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Teacher fled Ukraine after donating his money and his school as a safe haven



Javier Donlucas con un alumno de la escuela.

Jaime Septién - published on 03/28/22

The Mexican teacher donated his money and opened the school he founded to serve as a shelter for Ukrainians under attack.

Not many Mexicans live—or used to live—in Ukraine. In fact, several Mexican Air Force planes have been evacuating the Mexican community fleeing the war, and both the Foreign Ministry and President López Obrador have confirmed that no Mexican will stay in the territory besieged by the Russian army.

One of those who has fled, Javier Donlucas—a music teacher for underprivileged children and children with disabilities who lived in the city of Lviv—left Ukraine with his wife and son. According to the newspaper Excelsior, before leaving he did something exemplary: he decided to donate his money and to open the school he had founded “to serve as a shelter for the Ukrainians who are still under Russian attack.”

Javier Donlucas

Donlucas is one of the 44 Mexicans who arrived in Mexico at the beginning of March. He’s a music teacher, and has published two textbooks designed to make learning piano easier for children with disabilities. He witnessed the Russian army’s attacks, and confirms without a doubt that they were aimed at the civilian population. “Since we were leaving, I told the deputy director that the Ukrainian money was no longer useful to me and that the Ukrainian credit cards (…) would be devalued, and before going I left her all the money,” Donlucas told Excelsior. He added that he told the school’s assistant principal, “Go to the supermarket and buy as much as you can. Put it in the school and open the school for the refugees.”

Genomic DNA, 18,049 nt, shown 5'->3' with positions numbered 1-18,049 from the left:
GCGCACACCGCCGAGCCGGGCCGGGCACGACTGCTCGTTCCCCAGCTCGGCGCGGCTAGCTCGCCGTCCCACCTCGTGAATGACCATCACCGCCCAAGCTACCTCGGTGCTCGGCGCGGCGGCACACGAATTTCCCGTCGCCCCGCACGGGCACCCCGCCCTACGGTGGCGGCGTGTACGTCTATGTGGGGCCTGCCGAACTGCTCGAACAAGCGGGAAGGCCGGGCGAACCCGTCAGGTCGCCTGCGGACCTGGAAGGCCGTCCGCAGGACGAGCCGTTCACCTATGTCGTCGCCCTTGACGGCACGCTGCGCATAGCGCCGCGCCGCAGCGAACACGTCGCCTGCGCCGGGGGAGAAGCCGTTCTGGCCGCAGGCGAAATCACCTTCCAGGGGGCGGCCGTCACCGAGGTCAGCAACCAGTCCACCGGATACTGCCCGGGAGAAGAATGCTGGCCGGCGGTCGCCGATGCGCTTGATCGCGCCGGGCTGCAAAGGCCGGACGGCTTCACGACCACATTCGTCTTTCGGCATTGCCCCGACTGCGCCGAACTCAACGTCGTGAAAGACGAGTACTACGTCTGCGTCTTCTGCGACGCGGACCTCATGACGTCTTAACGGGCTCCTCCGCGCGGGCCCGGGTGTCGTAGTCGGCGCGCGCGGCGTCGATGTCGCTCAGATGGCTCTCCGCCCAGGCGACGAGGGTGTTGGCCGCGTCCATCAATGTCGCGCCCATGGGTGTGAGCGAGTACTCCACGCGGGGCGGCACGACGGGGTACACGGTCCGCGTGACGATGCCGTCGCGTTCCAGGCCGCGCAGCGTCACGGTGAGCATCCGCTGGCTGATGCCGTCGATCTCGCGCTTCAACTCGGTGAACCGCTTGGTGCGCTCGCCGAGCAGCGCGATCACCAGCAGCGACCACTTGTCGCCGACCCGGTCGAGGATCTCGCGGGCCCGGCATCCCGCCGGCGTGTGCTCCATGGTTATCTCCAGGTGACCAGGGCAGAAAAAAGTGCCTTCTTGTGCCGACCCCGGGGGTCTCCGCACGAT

The Ukrainian and Mexican flags hang side by side as a sign of fraternity.

The Mexican, who had become very close to the Ukrainian people, paid the rent for the premises occupied by his school in advance (he did not say for how long). He also made sure, before leaving for his country of origin, that the school was opened as a shelter. He even managed to verify that a family from Lviv had already taken refuge in the premises.

In the subway until they could escape

Before they could flee, Donlucas with his wife and son took shelter in a subway station while they could hear the bombs exploding above them. “The feeling among the population was one of panic,” he said. He was lucky to escape to Romania. From that country, where he was picked up by the Mexican Air Force plane, he asked the assistant principal to open the school’s doors especially to a group of parents of children with autism.


“The school is for children with disabilities and also for Ukrainian kids who have no opportunity for music classes,” Donlucas explained to Excélsior. Perhaps now he will start a new school to bring his methods to Mexican children. For the time being, he left in Ukraine with a great example of the solidarity that characterizes the Mexican people.

Lviv is a city located in western Ukraine, about 43 miles from the border with Poland. It has become a key point of the Ukrainian resistance and has seen unprecedented events, such as the transfer of its famous image of Christ to a bunker, among other things. This is something that has not happened since World War II.

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